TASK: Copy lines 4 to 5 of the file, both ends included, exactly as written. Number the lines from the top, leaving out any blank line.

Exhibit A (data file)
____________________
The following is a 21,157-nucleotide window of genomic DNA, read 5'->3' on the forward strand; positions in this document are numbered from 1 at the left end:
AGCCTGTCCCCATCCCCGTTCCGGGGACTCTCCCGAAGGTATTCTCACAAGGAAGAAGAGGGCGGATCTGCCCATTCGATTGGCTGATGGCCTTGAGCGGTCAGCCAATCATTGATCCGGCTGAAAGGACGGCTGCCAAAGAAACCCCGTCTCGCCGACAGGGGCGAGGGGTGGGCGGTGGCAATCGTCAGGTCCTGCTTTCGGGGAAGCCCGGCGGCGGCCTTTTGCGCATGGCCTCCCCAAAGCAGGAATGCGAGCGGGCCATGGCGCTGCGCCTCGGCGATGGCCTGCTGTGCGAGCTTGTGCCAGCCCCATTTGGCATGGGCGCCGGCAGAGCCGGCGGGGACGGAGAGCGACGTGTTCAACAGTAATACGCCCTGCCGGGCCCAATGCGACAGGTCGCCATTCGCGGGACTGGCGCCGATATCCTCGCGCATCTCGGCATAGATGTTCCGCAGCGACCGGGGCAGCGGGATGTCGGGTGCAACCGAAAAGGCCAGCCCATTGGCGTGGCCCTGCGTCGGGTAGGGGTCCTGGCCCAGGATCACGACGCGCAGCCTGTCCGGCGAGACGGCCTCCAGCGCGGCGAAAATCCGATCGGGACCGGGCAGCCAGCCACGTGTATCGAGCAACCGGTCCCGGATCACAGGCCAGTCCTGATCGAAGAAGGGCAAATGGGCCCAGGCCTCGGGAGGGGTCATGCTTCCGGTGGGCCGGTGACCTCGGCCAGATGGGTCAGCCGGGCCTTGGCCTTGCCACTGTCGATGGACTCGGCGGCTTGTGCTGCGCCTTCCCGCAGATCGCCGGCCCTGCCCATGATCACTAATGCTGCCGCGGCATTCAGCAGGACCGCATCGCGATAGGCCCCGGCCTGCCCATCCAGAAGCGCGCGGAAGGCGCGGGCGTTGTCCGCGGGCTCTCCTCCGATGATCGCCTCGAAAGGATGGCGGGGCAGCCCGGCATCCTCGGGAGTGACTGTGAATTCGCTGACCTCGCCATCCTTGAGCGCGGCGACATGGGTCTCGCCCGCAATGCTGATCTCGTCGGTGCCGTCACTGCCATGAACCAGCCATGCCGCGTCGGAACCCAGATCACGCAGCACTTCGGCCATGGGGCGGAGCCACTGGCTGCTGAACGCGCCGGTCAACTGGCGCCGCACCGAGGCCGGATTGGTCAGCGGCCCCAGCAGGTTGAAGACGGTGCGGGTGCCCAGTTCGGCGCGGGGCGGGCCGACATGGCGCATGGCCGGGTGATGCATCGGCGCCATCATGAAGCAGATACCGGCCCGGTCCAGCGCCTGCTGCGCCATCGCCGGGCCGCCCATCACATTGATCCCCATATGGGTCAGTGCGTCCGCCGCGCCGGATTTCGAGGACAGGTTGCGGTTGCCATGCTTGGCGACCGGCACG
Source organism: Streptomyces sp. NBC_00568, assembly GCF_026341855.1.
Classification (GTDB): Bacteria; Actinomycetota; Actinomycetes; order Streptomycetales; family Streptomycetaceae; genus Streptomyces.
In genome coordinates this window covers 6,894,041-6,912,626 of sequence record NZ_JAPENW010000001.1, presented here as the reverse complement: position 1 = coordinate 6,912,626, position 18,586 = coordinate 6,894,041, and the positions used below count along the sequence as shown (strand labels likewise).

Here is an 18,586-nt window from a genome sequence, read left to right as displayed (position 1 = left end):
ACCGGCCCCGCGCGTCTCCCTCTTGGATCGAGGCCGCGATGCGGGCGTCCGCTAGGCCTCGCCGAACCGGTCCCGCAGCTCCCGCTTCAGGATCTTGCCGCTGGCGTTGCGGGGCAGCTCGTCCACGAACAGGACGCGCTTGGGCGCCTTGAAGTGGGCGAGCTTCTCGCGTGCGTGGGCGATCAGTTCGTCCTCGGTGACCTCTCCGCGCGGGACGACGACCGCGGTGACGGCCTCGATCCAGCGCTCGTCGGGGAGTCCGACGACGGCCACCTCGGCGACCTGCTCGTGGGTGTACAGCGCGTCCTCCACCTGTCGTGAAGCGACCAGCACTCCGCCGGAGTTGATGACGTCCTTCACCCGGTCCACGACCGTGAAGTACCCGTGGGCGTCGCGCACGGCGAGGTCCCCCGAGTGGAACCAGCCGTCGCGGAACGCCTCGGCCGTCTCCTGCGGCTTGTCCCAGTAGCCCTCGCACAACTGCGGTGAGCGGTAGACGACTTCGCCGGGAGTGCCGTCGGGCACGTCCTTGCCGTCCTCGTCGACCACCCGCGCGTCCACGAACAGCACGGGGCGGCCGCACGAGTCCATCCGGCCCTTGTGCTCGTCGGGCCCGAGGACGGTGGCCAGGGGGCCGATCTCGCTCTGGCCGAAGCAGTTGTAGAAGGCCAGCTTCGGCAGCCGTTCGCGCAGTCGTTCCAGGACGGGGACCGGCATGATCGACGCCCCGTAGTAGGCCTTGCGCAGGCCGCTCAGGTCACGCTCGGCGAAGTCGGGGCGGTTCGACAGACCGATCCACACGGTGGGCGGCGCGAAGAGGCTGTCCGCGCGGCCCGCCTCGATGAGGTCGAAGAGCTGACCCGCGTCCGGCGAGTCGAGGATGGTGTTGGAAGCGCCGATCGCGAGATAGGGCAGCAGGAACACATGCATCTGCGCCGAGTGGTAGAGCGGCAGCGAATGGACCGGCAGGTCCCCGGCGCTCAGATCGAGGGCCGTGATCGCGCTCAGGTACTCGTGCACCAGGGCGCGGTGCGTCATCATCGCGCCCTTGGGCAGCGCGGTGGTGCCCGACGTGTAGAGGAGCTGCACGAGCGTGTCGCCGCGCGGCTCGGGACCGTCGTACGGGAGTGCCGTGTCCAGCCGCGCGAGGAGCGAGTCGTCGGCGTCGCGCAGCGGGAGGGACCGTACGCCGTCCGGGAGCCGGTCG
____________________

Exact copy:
Classification (GTDB): Bacteria; Actinomycetota; Actinomycetes; order Streptomycetales; family Streptomycetaceae; genus Streptomyces.
In genome coordinates this window covers 6,894,041-6,912,626 of sequence record NZ_JAPENW010000001.1, presented here as the reverse complement: position 1 = coordinate 6,912,626, position 18,586 = coordinate 6,894,041, and the positions used below count along the sequence as shown (strand labels likewise).